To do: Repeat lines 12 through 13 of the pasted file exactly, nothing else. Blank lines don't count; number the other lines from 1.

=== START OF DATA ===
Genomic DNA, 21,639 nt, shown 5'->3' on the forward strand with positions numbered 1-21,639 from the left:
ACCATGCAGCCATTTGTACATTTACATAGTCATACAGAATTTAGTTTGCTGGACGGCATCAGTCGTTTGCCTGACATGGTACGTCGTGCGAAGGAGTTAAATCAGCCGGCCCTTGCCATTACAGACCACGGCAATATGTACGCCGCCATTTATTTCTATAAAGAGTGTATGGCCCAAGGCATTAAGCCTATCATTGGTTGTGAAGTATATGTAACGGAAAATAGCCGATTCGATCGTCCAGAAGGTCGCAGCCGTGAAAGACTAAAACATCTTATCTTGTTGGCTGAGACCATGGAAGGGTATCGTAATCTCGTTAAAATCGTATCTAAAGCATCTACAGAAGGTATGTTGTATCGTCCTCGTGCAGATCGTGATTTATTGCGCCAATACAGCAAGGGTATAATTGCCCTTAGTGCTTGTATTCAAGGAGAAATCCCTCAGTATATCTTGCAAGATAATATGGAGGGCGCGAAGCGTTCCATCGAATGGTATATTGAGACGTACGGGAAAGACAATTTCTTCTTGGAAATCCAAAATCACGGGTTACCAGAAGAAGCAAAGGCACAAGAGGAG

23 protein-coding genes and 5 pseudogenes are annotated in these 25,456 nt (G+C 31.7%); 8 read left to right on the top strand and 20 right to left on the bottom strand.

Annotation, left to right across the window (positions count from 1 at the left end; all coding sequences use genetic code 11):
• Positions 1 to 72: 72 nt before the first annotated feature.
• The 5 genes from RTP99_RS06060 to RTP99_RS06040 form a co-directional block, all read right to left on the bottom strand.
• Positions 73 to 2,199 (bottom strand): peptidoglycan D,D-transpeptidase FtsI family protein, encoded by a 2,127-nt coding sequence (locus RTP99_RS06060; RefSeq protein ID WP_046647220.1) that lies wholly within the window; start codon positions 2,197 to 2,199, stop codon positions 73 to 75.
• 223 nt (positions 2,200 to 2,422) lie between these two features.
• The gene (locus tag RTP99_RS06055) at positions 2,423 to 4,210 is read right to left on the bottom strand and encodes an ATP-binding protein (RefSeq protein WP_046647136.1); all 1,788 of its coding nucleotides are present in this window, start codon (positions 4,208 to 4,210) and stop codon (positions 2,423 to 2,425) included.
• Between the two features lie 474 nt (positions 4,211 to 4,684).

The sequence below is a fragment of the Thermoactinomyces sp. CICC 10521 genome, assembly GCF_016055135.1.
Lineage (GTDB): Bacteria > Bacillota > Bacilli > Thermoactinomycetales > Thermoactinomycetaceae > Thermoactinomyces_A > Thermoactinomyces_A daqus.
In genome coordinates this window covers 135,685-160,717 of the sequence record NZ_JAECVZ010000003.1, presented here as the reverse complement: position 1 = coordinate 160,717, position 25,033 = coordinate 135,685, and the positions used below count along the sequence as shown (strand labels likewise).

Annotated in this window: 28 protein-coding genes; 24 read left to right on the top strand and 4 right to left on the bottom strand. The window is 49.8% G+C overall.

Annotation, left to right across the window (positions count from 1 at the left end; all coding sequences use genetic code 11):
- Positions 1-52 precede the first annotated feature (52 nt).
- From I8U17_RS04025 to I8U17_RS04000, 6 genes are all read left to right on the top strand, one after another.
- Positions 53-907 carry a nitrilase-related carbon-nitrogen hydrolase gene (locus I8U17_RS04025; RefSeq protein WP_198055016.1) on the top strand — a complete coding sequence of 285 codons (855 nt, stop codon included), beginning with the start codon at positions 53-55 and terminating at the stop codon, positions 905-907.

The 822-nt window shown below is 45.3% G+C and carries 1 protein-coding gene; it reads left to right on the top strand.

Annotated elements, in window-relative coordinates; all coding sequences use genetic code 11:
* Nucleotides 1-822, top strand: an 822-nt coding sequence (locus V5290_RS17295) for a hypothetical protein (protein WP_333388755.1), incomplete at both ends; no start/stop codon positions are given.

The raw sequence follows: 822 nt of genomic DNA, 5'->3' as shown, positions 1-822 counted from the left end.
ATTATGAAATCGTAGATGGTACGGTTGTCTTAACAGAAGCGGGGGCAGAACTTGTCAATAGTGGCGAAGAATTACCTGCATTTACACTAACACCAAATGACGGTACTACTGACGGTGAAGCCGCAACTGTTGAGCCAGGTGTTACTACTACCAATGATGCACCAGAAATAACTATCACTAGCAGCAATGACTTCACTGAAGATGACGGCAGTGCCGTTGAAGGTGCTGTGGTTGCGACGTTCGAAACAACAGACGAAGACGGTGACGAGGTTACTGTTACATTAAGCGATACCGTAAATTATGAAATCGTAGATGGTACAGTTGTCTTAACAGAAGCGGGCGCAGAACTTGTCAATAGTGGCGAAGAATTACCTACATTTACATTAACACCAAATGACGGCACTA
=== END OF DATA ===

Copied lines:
Lineage (GTDB): Bacteria > Bacillota > Bacilli > Thermoactinomycetales > Thermoactinomycetaceae > Thermoactinomyces_A > Thermoactinomyces_A daqus.
In genome coordinates this window covers 135,685-160,717 of the sequence record NZ_JAECVZ010000003.1, presented here as the reverse complement: position 1 = coordinate 160,717, position 25,033 = coordinate 135,685, and the positions used below count along the sequence as shown (strand labels likewise).